Attraction 55 Gyeonji-dong, Jongno-gu, Seoul 110-170, South Korea Published on: 13-11-2015
|2 hours 30 mins|
|05:00 AM - 09:00 PM|
Temple & Monument
Jogyesa Temple is good for
- Highly recommended by fellow travellers.
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Why Jogyesa Temple is special ?
Jogyesa (Temple) is the headquarters of the Jogye Order of Korean Buddhism. Jogye is the major sect of Korean Zen (Seon) Buddhism. Since Jogyesa is the chief temple of the largest sect of Korean Buddhism, it is on a grand scale. Daeungjeon (Hall) is the main hall of the temple and it has a statue of Sakyamuni Buddha enshrined within it. The majestic size of the main hall is often compared to that of the halls of the Joseon palaces. Jogyesa is located in the centre of Seoul, so it attracts many international visitors who want to experience Buddhist culture. The temple also hosts the Lotus Lantern Festival every May around Buddha's birthday and runs a Temple-life program for overseas visitors. While visiting Jogyesa, it is worth taking a look at Insa-dong street.
What to explore at Jogyesa Temple?
Within the grounds of this temple is Daeungjeon, the largest Buddhist shrine in Seoul. Murals of scenes from Buddha’s life and the carved floral latticework doors are two of its attractive features. Inside are three giant Buddha statues: on the left is Amitabha, Buddha of the Western Paradise; in the centre is the historical Buddha, who lived in India and achieved enlightenment; on the right is the Bhaisaiya or Medicine Buddha, with a medicine bowl in his hand. The small 15th-century Buddha in the glass case was the main Buddha statue before he was replaced by the much larger ones in 2006. On the right-hand side is a guardian altar with lots of fierce-looking guardians in the painting behind, and on the left side is the altar used for memorial services.
Believers who enter the temple bow three times, touching their forehead to the ground – once for Buddha, once for the dharma and once for the sangha, 20 of whom serve in this temple. Outside there are candles and incense sticks
Behind the main shrine is the modern Amitabha Buddha Hall, where funeral services are held. The statues are the 10 judges who pass judgement, 49 days after someone’s death, to decide if they go to heaven or hell.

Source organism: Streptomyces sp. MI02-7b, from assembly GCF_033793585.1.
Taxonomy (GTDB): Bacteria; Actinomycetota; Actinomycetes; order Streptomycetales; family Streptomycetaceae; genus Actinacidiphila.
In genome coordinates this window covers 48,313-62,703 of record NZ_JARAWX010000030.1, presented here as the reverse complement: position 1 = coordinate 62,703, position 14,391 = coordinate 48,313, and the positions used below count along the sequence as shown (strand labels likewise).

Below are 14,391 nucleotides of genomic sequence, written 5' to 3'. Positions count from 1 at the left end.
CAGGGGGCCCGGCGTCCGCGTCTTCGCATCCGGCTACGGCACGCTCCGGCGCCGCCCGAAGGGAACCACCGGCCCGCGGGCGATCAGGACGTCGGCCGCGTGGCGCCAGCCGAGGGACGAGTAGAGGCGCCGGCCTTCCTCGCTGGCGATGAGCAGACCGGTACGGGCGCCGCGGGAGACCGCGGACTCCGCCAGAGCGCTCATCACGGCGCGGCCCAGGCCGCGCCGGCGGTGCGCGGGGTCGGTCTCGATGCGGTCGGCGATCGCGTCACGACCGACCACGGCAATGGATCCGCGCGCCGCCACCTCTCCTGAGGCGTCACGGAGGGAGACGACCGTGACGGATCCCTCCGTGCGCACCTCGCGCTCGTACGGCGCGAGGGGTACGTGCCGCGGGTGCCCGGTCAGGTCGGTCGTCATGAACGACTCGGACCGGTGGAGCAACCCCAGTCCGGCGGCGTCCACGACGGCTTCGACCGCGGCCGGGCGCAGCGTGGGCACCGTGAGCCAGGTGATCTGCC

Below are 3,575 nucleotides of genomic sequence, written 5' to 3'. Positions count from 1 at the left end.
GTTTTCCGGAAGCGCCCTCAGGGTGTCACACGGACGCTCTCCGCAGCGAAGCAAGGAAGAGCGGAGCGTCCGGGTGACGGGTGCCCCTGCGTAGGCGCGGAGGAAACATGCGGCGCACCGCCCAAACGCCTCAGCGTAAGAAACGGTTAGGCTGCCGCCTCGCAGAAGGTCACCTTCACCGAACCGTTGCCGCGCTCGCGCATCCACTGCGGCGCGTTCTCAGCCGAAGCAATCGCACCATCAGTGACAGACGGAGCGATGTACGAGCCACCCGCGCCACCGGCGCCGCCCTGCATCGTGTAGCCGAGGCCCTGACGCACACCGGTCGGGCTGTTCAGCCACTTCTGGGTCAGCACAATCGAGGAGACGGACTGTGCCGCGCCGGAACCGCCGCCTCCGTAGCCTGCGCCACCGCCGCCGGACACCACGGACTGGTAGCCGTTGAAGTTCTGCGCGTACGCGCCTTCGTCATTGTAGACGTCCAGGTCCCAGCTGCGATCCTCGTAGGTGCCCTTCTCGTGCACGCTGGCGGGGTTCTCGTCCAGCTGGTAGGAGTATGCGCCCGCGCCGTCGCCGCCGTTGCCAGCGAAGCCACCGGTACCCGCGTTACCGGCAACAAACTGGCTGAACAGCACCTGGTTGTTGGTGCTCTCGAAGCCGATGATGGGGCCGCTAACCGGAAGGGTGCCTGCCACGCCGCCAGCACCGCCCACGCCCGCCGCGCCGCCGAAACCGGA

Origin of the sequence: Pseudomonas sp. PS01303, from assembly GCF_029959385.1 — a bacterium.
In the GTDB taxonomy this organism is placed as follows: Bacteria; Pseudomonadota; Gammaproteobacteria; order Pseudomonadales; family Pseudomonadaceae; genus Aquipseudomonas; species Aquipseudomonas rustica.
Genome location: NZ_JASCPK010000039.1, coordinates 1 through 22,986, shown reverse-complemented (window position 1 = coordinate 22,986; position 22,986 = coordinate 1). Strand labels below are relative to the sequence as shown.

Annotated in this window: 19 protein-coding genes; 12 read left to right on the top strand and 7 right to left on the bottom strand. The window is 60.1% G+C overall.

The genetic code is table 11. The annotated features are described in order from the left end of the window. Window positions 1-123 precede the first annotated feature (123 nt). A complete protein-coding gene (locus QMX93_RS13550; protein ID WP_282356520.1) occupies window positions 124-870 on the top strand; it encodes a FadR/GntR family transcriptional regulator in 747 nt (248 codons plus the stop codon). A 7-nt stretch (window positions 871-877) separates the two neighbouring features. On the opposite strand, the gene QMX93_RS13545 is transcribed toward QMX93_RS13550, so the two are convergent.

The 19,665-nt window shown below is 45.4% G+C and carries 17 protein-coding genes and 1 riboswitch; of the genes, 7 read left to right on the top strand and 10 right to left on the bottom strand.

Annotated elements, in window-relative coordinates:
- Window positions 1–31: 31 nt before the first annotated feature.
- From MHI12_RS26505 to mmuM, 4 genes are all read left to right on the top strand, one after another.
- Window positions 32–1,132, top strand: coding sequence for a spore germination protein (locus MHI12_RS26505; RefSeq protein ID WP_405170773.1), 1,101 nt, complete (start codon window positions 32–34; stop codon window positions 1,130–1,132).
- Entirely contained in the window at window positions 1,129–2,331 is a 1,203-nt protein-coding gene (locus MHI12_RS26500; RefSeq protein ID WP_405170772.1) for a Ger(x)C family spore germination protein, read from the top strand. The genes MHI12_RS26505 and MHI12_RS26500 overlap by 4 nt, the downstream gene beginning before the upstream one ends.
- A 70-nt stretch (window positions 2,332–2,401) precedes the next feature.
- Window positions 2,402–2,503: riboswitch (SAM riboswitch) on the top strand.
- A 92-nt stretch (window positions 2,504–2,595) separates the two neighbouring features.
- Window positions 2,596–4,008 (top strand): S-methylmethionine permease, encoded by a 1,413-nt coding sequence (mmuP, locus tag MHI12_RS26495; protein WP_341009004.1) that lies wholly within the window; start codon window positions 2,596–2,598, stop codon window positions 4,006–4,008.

The new Central Buddhist Museum has three galleries of antique woodblocks, symbol-filled paintings and other Buddhist artefacts. In one corner is a teashop, Namu. In another corner is the Information Centre for Foreigners, staffed by English-speaking Buddhist guides. Making lanterns and prayer beads, doing woodblock printing, painting and drinking green tea are usually possible. The activities are free but donations are welcome. Ask about having a meditation lesson and a four-bowl Buddhist monk meal. A temple stay can also be arranged.
How to get to Jogyesa Temple?
Jonggak Station (Seoul Subway Line 1), Exit 2.
Go 70m forward, and cross the street.
Go 100m forward, and turn left.
Anguk Station (Seoul Subway Line 3), Exit 6.
Go 500m foward, and cross the street.
Turn left, and go approximately 50m forward.
Gwanghwamun Station (Seoul Subway Line 5), Exit 2.
Walk 50m forward to arrive at Jogyesa Temple.
- Quiet temple in central Seoul
- Beautiful and Nice Buddhist temple that worth a visit
- Great place for a quick visit
- Wonderful and beautiful experience
- Spectacular lanterns
55 Gyeonji-dong, Jongno-gu, Seoul 110-170, South Korea
Tips for you
The most popular temple in Korea. There is a street specialized in Buddhism along with many restaurants and shops.
I visited this temple on 29th November 2014 whilst visiting Korea on business. It is located in the popular tourist shopping area of Insadong. "Jogyesa" is the chief temple of the Jogye Order of Korean Buddhism, becoming so in 1936. It thus plays a leading role in the current state of Seon Buddhism in South Korea. The temple was first established in 1395, at the dawn of the Joseon Dynasty; the modern temple was founded in 1910 and initially called "Hwanggaksa." The name was changed to "Taegosa" during the period of Japanese rule, and then to the present name in 1954. The temple complex consists of a main entrance gate and several buildings along with the main temple building itself. The buildings are stunningly decorated and the Buddha statues inside the temple are very impressive. During my visit a service was in full swing which was very interesting and a memorable cultural experience. No photos are allowed inside the temple and shoes must be removed before entry. I spent about 40 minutes at this temple and enjoyed it very much... Well worth a visit if in Seoul and a great place for some quality travel photography.